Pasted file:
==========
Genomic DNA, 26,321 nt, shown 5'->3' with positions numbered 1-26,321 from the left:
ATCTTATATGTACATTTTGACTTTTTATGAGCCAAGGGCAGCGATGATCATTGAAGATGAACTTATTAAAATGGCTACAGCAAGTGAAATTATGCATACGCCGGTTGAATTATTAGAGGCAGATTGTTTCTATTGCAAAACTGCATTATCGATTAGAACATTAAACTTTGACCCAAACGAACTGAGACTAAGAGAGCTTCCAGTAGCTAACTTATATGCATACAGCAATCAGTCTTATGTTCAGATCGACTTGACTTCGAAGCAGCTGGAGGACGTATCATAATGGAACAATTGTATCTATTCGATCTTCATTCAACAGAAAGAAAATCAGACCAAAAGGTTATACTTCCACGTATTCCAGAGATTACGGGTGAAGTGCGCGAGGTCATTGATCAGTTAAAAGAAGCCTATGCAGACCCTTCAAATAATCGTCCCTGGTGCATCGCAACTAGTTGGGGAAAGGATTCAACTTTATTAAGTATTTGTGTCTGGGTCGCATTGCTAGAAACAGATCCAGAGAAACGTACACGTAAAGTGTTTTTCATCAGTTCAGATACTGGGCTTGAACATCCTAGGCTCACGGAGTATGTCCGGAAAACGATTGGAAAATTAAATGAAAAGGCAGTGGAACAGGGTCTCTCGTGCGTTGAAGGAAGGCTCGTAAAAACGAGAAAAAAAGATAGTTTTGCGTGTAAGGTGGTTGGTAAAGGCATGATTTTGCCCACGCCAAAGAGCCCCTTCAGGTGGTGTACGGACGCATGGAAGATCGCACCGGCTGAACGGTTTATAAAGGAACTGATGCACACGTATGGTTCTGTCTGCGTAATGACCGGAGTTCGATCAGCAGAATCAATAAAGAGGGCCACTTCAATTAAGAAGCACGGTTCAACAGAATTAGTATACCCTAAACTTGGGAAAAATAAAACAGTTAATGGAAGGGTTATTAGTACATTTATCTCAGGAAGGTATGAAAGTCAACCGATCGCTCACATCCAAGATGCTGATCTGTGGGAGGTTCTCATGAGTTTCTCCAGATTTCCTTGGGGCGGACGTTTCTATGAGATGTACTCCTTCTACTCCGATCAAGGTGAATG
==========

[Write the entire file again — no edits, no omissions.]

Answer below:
Genomic DNA, 26,321 nt, shown 5'->3' with positions numbered 1-26,321 from the left:
ATCTTATATGTACATTTTGACTTTTTATGAGCCAAGGGCAGCGATGATCATTGAAGATGAACTTATTAAAATGGCTACAGCAAGTGAAATTATGCATACGCCGGTTGAATTATTAGAGGCAGATTGTTTCTATTGCAAAACTGCATTATCGATTAGAACATTAAACTTTGACCCAAACGAACTGAGACTAAGAGAGCTTCCAGTAGCTAACTTATATGCATACAGCAATCAGTCTTATGTTCAGATCGACTTGACTTCGAAGCAGCTGGAGGACGTATCATAATGGAACAATTGTATCTATTCGATCTTCATTCAACAGAAAGAAAATCAGACCAAAAGGTTATACTTCCACGTATTCCAGAGATTACGGGTGAAGTGCGCGAGGTCATTGATCAGTTAAAAGAAGCCTATGCAGACCCTTCAAATAATCGTCCCTGGTGCATCGCAACTAGTTGGGGAAAGGATTCAACTTTATTAAGTATTTGTGTCTGGGTCGCATTGCTAGAAACAGATCCAGAGAAACGTACACGTAAAGTGTTTTTCATCAGTTCAGATACTGGGCTTGAACATCCTAGGCTCACGGAGTATGTCCGGAAAACGATTGGAAAATTAAATGAAAAGGCAGTGGAACAGGGTCTCTCGTGCGTTGAAGGAAGGCTCGTAAAAACGAGAAAAAAAGATAGTTTTGCGTGTAAGGTGGTTGGTAAAGGCATGATTTTGCCCACGCCAAAGAGCCCCTTCAGGTGGTGTACGGACGCATGGAAGATCGCACCGGCTGAACGGTTTATAAAGGAACTGATGCACACGTATGGTTCTGTCTGCGTAATGACCGGAGTTCGATCAGCAGAATCAATAAAGAGGGCCACTTCAATTAAGAAGCACGGTTCAACAGAATTAGTATACCCTAAACTTGGGAAAAATAAAACAGTTAATGGAAGGGTTATTAGTACATTTATCTCAGGAAGGTATGAAAGTCAACCGATCGCTCACATCCAAGATGCTGATCTGTGGGAGGTTCTCATGAGTTTCTCCAGATTTCCTTGGGGCGGACGTTTCTATGAGATGTACTCCTTCTACTCCGATCAAGGTGAATG